Giving Up on the Advanced Earned Income Tax Credit

By :: March 4th, 2009

President Obama’s budget would eliminate a small but meaningful program for low-income families – the Advanced Earned Income Tax Credit (AEITC). A far better idea would be to expand the program. This credit allows eligible families to receive a portion of their Earned Income Tax Credit (EITC) throughout the year through a reduction in tax withholding, so they don’t have to wait until they file their tax returns to get the extra cash. In 2009, the program could boost a family’s take-home pay by up to $35 a week.

True, few eligible families—three percent at most-- take the advanced credit, but is that really a reason to trash it? Low-income families face liquidity constraints that could be reduced – at least partly – by receiving the EITC throughout the year, rather than as a lump sum when they file their taxes. Stephen Holt, an EITC expert, finds that though many eligible individuals say they prefer a lump-sum payment, they often pay for a refund-anticipation loan so they can get the money as quickly as possible . That suggests that timeliness matters to them.

And, as pointed out by Joann Weiner in Tax Notes (February 16, 2009) – expanding the AEITC would be ready-made stimulus (albeit small). The program benefits only families with income below roughly $35,000 if they have one child or $40,000 if they have more. Since it’s also doled out in small chunks, it seems likely that any payments made via the AEITC are spent quickly. And isn’t this exactly what the doctor ordered for the economy?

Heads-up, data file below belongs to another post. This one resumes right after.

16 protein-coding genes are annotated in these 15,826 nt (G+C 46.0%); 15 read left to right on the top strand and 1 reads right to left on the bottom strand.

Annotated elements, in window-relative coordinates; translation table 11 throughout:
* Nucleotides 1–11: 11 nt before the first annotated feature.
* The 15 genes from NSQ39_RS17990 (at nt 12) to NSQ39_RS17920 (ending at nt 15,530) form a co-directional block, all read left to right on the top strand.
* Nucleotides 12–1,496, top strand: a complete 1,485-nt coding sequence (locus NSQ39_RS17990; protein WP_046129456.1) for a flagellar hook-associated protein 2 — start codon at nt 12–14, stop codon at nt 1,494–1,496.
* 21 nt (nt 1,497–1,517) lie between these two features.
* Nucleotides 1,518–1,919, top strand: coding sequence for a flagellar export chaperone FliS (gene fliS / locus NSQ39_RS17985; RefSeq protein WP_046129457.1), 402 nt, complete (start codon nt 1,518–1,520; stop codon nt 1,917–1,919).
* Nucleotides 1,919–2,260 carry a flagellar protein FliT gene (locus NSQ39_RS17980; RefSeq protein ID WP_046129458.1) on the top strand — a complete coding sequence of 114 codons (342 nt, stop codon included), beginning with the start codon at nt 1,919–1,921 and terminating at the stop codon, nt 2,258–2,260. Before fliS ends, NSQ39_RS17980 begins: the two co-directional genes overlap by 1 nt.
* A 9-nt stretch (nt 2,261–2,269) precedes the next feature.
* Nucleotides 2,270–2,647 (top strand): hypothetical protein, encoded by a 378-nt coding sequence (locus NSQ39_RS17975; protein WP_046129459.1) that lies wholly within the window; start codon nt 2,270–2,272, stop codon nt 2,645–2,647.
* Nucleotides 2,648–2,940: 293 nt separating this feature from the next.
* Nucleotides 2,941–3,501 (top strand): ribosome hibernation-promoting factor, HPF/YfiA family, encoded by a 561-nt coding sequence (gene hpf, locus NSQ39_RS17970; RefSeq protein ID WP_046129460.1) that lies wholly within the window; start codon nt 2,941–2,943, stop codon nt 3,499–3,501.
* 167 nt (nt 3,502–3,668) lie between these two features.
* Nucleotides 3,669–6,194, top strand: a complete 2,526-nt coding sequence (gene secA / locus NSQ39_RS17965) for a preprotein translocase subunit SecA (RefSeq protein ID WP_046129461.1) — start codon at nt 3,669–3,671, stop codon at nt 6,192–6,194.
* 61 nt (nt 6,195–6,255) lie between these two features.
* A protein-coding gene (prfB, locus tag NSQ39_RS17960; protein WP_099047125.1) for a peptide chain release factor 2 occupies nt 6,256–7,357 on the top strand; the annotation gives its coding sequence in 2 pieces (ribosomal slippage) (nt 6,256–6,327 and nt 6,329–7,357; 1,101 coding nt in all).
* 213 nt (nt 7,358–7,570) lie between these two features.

OMB Director Peter Orszag says that the program does not work well. OK, why not fix it and increase the number of takers instead of, as the administration’s new plan would do, precipitate  a painful decrease in their take-home pay – just when they’re trying to figure out how to make ends meet?  AEITC came under fire in a 2007 GAO report, but that study raises many questions about the amounts received by recipients that have not yet been answered. On balance, it’s unclear if we really know enough about the program to abolish it. And no study has examined how the AEITC benefits users. Shouldn’t that figure heavily into the decision-making process?

Some steps the IRS could take toward fixing the credit would be to improve awareness – of both employers and workers – about the program and its requirements. Lack of awareness is an oft cited reason for why people don’t receive it and might also contribute to reporting errors among those who do.  Advocates and potential recipients could also be educated about the benefits of a steadier income stream in alleviating household stresses. Low-income households say they prefer receiving the credit as a lump-sum, but the sour economy may have changed that preference. If the administration does decide the AEITC just can’t work, perhaps it could hold its horses at least until the recession ends. This proposal has poor timing written all over it.

Most families currently getting the AEITC would also benefit from Making Work Pay. But Making Work Pay would offset less than half of the potential decrease in their take-home pay. That new credit is being distributed through reduced withholding. If the administration can get Making Work Pay out quickly and relatively accurately, why can’t it do the same for low-income families through the AEITC?